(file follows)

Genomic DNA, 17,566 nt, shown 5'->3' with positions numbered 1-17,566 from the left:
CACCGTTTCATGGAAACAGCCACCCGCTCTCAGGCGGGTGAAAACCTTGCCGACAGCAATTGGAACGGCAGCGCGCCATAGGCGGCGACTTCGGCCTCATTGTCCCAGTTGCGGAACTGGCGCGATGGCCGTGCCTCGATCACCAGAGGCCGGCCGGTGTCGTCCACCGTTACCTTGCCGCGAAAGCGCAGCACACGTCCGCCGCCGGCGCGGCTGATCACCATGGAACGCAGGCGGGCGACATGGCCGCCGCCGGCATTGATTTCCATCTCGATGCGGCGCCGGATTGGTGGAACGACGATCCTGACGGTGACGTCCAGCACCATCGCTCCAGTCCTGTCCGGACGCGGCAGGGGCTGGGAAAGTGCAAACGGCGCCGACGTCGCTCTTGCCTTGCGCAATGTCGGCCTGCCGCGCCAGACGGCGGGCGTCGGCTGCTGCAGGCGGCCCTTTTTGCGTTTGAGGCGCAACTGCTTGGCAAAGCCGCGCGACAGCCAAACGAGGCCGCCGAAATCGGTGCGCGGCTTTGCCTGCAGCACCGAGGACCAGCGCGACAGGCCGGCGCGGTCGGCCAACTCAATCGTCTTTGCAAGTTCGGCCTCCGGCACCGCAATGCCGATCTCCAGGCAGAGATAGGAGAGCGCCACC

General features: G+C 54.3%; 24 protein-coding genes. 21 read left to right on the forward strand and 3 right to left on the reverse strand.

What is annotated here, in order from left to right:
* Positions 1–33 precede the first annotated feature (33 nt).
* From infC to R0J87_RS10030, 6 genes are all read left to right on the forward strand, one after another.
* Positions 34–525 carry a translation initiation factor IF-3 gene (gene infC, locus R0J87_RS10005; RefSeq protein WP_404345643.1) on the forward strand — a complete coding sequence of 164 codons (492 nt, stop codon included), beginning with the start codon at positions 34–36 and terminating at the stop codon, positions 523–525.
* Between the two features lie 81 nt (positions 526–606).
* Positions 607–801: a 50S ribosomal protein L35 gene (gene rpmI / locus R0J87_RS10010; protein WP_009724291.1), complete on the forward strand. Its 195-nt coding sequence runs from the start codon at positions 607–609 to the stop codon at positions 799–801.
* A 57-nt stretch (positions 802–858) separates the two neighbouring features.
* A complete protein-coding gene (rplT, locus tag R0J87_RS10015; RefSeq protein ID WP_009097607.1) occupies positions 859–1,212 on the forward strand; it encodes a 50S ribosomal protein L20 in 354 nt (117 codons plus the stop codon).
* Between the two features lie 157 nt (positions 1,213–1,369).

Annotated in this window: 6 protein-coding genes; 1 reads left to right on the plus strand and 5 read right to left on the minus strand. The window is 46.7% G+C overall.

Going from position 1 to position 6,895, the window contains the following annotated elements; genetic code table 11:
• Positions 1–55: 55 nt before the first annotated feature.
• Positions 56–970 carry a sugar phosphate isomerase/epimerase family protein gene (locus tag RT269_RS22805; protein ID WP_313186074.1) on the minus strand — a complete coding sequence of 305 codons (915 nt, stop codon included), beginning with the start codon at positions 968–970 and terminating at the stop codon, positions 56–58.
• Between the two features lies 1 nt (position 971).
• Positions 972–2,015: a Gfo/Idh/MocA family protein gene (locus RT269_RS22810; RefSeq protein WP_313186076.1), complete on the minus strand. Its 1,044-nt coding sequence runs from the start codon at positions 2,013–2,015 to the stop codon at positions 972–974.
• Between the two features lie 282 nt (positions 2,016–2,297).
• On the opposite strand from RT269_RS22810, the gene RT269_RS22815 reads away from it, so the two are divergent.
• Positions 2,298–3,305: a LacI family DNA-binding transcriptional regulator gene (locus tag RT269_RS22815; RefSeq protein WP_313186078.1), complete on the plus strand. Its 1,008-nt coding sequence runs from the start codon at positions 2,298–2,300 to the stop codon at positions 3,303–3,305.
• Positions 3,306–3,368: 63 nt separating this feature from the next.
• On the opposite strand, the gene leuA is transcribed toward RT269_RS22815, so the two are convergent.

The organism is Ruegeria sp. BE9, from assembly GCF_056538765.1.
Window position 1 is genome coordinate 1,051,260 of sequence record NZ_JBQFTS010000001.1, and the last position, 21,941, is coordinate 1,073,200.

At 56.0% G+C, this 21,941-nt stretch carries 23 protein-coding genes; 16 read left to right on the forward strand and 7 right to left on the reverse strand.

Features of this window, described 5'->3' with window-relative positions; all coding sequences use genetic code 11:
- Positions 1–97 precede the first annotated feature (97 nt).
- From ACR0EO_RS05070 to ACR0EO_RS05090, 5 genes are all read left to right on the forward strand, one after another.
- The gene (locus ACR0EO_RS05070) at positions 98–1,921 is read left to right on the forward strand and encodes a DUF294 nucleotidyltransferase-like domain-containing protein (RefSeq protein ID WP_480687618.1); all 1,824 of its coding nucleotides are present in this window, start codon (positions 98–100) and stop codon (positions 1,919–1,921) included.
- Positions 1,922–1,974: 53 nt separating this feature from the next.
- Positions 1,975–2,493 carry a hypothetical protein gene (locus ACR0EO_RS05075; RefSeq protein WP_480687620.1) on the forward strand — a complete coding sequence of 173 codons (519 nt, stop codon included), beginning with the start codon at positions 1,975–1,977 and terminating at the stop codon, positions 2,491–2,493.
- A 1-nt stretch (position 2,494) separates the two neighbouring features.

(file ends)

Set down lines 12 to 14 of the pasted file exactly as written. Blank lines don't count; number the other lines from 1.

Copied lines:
* Between the two features lie 157 nt (positions 1,213–1,369).

Annotated in this window: 6 protein-coding genes; 1 reads left to right on the plus strand and 5 read right to left on the minus strand. The window is 46.7% G+C overall.

Going from position 1 to position 6,895, the window contains the following annotated elements; genetic code table 11: